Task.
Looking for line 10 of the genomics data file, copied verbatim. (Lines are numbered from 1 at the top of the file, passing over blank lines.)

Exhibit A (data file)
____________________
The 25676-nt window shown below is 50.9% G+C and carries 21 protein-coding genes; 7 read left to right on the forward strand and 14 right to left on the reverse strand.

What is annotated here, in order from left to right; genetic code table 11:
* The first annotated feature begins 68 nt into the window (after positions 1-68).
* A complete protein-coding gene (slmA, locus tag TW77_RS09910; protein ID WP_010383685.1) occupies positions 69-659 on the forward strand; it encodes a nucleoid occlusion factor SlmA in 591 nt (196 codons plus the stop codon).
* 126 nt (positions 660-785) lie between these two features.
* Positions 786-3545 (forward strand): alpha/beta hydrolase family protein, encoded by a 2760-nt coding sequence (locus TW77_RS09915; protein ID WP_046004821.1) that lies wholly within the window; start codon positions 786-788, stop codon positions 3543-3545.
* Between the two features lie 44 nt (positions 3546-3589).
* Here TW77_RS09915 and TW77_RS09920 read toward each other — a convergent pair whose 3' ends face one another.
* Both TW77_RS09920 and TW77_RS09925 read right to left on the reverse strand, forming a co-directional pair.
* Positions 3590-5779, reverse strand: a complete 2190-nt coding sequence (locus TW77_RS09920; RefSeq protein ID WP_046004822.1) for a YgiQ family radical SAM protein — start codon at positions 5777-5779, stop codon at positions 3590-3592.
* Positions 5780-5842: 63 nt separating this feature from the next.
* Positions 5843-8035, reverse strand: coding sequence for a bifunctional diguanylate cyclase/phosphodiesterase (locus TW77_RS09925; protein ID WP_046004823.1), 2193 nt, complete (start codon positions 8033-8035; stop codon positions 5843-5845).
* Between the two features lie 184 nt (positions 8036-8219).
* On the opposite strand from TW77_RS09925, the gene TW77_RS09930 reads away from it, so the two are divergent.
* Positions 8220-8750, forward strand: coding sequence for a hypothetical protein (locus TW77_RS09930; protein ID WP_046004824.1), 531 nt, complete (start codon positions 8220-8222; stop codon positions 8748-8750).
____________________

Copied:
* Positions 3590-5779, reverse strand: a complete 2190-nt coding sequence (locus TW77_RS09920; RefSeq protein ID WP_046004822.1) for a YgiQ family radical SAM protein — start codon at positions 5777-5779, stop codon at positions 3590-3592.